5:45pm: We leave. Robin sits, flapping his wings, and I push, watching his wings.
We walk past the good dog.
“Dog,” Robin says, pointing to its lean body. And I confirm, “Dog,” to the air in front of me. Both of us—barking nouns at a late afternoon.
We pass the bad dog.
“Dog,” he says. And I repeat, “Dog,” as if there are no questions what things are. As if everything we saw, we understood and could name.
5:47pm: I walk under the block’s trees and watch the branches block the sky. The pattern breaks a vastness I can’t handle alone, and I consider giving it a name. I decide I can’t give it a name.
5:55pm: Robin laughs out loud. Robin coughs. I don’t know why. We pass a baby. We pass a stream. Robin drinks his milk. Robin addresses the stream.
6:10pm: We scale a small slope, and I stop to drink some water. I’m pregnant again, and I remember this often.
I stop to watch Vermont happen on our side. One flat lake and then a hill. Hill. Hill. As if that’s all it does. As if that’s all there was—some knownness. A hill. Hill. Hill.
Robin points to the fence.
“Fence,” I say, holding what keeps us in. “Fence.”
6:25pm: We pass a dog. We race the shade. Robin claps. I don’t know why.
6:30pm: Someone’s coming. I saw him, first, in a park, a few years ago. He’s always just one color: blue, or a red. So far, just one thing: alive, not dead.
Stewart sees us. “Da,” I say, alerting Robin. “Da,” and the word just keeps going—like hills. Like we found the only word that isn’t afraid.
Stewart walks toward us. And I think, for one moment, everyday, “He’s coming.” And, “This has just started.” I think, for one moment, everyday, “This won’t ever end.”
7:40pm: Robin’s food is burning. Robin’s bath is running. I stand in front of the sink while the dishes listen. I stand in front of the sink while the lilac blooms brown. All this sound means nothing bad can happen right this instant. Right this instant, nothing bad is happening.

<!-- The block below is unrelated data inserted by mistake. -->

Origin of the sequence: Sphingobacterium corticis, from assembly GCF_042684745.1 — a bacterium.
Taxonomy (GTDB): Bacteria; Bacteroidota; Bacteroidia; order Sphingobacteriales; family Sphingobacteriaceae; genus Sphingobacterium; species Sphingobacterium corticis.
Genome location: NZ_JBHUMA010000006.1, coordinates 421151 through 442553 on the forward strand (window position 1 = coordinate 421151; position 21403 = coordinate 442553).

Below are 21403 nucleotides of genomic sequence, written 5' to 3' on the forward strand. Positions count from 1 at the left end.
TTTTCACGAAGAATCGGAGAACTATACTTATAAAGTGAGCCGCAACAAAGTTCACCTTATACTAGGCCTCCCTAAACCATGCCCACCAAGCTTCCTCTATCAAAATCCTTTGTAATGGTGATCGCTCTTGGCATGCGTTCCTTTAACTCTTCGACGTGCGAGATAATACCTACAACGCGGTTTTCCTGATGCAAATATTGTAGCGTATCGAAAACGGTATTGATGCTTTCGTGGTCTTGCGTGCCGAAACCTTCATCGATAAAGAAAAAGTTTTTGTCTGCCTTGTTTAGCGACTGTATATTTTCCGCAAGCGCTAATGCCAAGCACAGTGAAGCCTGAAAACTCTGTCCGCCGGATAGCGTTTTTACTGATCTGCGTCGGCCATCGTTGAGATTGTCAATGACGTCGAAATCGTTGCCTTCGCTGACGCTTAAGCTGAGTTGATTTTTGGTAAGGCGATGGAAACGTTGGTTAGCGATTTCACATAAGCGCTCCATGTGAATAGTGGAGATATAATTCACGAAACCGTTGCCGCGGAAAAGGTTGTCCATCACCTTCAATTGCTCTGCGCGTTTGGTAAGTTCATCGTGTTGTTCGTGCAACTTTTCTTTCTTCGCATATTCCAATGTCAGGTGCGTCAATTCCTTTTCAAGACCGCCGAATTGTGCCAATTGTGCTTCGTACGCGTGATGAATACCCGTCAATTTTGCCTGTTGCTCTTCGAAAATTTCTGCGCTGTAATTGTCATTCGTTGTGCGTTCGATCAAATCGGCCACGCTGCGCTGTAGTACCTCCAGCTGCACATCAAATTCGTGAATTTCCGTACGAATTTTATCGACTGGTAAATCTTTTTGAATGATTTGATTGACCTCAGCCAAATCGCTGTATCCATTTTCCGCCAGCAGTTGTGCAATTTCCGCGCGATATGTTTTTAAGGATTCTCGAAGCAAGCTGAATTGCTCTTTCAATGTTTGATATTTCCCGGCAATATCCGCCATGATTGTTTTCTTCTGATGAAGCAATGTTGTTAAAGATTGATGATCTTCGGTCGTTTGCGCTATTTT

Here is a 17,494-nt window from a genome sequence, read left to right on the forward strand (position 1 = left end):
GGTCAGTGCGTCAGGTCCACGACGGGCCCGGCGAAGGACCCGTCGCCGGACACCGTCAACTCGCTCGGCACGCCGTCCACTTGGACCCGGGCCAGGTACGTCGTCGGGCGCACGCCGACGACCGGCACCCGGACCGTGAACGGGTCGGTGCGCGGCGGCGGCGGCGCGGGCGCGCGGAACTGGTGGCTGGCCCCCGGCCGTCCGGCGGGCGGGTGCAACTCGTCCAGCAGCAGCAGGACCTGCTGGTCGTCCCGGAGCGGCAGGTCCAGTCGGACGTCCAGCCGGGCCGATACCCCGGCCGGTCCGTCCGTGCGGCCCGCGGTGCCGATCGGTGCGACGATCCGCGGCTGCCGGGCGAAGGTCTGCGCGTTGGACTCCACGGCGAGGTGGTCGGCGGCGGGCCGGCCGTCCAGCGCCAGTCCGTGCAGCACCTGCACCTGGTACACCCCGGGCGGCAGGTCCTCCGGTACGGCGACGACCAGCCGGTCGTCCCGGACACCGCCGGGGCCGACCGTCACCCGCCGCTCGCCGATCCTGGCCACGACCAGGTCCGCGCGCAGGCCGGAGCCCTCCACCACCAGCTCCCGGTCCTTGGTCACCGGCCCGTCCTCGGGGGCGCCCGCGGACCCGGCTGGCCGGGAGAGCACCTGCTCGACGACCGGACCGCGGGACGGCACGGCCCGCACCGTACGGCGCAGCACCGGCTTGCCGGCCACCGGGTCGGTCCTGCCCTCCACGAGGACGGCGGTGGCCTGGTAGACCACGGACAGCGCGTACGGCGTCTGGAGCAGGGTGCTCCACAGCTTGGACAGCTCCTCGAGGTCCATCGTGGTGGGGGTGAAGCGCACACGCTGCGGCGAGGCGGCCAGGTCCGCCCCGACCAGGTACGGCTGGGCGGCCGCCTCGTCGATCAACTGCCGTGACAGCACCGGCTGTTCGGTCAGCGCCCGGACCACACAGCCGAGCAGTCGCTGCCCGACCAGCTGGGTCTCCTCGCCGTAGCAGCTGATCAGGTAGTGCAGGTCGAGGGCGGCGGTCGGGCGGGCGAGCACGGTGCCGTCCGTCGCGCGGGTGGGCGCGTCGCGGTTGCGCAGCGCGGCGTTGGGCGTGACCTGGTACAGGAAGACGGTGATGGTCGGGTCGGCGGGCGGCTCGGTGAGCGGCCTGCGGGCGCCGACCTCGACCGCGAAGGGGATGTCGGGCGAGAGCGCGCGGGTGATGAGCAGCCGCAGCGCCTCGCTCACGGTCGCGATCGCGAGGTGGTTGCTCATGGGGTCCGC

8:10pm: Robin’s in his crib. There’s no sound in the bedroom where we live. Stewart and I are near the ground, facing up, ahead. We direct words to a borrowed roof:
“How long will she live?”—meaning my mother.
“What do we do next?”—meaning ourselves.
And then the words end, and sleep begins.
9:55pm: I’m awake, but Stewart is sleeping.
12:12am: I’m awake, but Stewart is sleeping. Someone’s here.
If I don’t open my eyes in the room, nothing bad happens. When I open my eyes in the room, something bad happens. Night lives. And I can see nothing enough to name what it is.
Ceiling. Lock. Jamb. Head. What talks? What gives?
2:55am: Robin is awake, but I’m sleeping.
Robin wakes up. Robin wakes up. Robin wakes up.
And I consider the chicken that pecks in his book about pigs. Peck, peck, peck, it says, and the chicken moves its head. Wake, wake, wake, I say, and the mother moves her limbs.
3:00am: Ceiling. Lock. Jamb. Head. What lives?
3:05am: I hold Robin in the middle of the night, in the middle of his room.
I hold Robin in the middle of our night, in the middle of a room.
I hold Robin. I hold Robin. I hold Robin.